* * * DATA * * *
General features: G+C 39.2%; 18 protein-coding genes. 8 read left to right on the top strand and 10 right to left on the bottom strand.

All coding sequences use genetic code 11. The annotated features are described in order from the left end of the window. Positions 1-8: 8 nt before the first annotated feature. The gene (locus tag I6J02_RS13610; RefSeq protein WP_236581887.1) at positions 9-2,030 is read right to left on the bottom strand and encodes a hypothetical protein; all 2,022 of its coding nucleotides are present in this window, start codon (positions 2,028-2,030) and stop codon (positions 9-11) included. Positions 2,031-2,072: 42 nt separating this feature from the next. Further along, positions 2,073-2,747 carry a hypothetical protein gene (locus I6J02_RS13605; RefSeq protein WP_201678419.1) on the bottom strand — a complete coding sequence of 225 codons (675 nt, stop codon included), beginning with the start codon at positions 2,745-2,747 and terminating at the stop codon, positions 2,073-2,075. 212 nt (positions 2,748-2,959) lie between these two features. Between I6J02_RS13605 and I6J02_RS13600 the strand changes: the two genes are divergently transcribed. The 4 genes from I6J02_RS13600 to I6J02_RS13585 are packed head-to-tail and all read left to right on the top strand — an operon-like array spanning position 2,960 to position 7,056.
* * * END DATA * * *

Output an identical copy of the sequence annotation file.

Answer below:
General features: G+C 39.2%; 18 protein-coding genes. 8 read left to right on the top strand and 10 right to left on the bottom strand.

All coding sequences use genetic code 11. The annotated features are described in order from the left end of the window. Positions 1-8: 8 nt before the first annotated feature. The gene (locus tag I6J02_RS13610; RefSeq protein WP_236581887.1) at positions 9-2,030 is read right to left on the bottom strand and encodes a hypothetical protein; all 2,022 of its coding nucleotides are present in this window, start codon (positions 2,028-2,030) and stop codon (positions 9-11) included. Positions 2,031-2,072: 42 nt separating this feature from the next. Further along, positions 2,073-2,747 carry a hypothetical protein gene (locus I6J02_RS13605; RefSeq protein WP_201678419.1) on the bottom strand — a complete coding sequence of 225 codons (675 nt, stop codon included), beginning with the start codon at positions 2,745-2,747 and terminating at the stop codon, positions 2,073-2,075. 212 nt (positions 2,748-2,959) lie between these two features. Between I6J02_RS13605 and I6J02_RS13600 the strand changes: the two genes are divergently transcribed. The 4 genes from I6J02_RS13600 to I6J02_RS13585 are packed head-to-tail and all read left to right on the top strand — an operon-like array spanning position 2,960 to position 7,056.